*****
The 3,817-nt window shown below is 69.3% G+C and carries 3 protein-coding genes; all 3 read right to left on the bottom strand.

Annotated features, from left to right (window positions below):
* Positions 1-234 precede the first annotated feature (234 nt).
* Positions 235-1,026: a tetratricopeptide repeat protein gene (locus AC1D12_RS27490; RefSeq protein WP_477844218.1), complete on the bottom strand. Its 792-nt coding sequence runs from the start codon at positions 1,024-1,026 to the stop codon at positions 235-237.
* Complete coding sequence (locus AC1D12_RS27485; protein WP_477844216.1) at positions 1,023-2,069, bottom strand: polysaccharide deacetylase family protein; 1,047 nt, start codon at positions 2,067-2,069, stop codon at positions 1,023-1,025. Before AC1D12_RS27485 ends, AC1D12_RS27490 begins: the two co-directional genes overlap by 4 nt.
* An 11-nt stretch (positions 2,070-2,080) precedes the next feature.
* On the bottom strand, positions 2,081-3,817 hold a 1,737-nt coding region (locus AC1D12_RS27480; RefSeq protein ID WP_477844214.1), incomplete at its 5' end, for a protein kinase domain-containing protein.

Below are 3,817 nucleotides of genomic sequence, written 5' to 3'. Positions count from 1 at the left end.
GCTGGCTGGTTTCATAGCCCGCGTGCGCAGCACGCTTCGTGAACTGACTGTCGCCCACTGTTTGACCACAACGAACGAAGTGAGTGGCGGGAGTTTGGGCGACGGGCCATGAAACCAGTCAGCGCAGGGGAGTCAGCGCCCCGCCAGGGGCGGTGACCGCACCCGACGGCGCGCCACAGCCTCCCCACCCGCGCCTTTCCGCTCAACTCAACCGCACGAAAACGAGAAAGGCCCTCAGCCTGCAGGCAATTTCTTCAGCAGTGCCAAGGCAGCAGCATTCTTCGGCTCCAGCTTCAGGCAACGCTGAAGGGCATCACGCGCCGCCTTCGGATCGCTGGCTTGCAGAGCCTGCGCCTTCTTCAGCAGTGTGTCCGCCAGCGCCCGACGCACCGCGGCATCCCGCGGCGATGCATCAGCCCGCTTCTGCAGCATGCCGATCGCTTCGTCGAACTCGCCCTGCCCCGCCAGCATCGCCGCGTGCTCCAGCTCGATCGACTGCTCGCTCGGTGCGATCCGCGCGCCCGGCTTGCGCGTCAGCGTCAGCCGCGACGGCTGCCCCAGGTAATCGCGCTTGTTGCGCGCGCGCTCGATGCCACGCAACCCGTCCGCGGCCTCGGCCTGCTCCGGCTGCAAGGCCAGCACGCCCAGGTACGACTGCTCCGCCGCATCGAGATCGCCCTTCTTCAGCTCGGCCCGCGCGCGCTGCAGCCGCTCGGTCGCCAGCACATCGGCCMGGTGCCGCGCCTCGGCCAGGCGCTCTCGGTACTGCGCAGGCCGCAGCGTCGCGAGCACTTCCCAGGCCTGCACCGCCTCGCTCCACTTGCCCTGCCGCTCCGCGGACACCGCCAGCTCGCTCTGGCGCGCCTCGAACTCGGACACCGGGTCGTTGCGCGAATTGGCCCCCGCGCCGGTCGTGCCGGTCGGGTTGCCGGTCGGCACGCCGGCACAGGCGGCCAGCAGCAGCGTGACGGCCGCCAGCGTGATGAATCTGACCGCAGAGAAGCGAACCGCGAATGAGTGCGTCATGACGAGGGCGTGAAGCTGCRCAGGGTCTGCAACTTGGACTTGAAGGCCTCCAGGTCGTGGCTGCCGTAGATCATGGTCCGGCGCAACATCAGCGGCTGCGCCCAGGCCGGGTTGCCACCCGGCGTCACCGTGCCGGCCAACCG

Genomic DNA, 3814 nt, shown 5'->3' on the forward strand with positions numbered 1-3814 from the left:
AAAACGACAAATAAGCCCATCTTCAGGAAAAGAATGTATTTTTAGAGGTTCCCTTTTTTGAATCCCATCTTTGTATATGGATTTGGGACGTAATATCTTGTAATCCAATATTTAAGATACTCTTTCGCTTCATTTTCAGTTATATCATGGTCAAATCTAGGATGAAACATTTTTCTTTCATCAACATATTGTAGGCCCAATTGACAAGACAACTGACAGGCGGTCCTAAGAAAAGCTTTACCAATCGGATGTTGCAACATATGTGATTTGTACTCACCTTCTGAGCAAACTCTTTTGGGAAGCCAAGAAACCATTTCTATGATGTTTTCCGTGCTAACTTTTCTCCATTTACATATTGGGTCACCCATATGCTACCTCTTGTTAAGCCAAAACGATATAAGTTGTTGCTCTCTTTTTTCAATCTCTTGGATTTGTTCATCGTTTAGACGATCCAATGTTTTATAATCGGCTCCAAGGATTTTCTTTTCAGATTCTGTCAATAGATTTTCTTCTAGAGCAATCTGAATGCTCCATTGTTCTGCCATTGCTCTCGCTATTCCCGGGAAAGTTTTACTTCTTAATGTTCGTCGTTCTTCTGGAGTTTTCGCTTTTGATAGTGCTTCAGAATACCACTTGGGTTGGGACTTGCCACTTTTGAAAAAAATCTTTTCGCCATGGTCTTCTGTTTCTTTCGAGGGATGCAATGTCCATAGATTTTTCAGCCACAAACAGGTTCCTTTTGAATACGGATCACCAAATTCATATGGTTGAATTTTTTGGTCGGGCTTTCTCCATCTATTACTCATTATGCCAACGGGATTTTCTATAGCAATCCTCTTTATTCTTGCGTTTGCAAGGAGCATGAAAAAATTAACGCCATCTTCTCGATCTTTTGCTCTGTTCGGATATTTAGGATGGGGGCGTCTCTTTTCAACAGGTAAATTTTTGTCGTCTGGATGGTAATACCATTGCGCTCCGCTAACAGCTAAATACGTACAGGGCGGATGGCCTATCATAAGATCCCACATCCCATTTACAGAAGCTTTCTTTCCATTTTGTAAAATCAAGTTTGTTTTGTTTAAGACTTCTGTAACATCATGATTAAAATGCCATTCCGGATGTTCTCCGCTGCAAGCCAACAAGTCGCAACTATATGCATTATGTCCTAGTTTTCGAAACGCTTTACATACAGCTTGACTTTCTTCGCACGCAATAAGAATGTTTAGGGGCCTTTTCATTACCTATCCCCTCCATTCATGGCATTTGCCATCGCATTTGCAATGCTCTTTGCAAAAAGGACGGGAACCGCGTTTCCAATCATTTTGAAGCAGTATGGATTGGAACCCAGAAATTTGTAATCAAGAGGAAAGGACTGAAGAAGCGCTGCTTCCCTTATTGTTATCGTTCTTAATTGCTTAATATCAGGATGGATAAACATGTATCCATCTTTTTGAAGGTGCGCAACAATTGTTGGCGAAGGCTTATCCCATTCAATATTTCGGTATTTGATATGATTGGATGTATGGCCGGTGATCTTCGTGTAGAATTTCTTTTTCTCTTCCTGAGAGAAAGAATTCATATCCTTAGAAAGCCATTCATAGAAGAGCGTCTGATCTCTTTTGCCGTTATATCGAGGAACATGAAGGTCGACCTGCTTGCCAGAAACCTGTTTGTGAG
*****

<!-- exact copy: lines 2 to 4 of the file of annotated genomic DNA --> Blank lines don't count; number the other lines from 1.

Annotated features, from left to right (window positions below):
* Positions 1-234 precede the first annotated feature (234 nt).
* Positions 235-1,026: a tetratricopeptide repeat protein gene (locus AC1D12_RS27490; RefSeq protein WP_477844218.1), complete on the bottom strand. Its 792-nt coding sequence runs from the start codon at positions 1,024-1,026 to the stop codon at positions 235-237.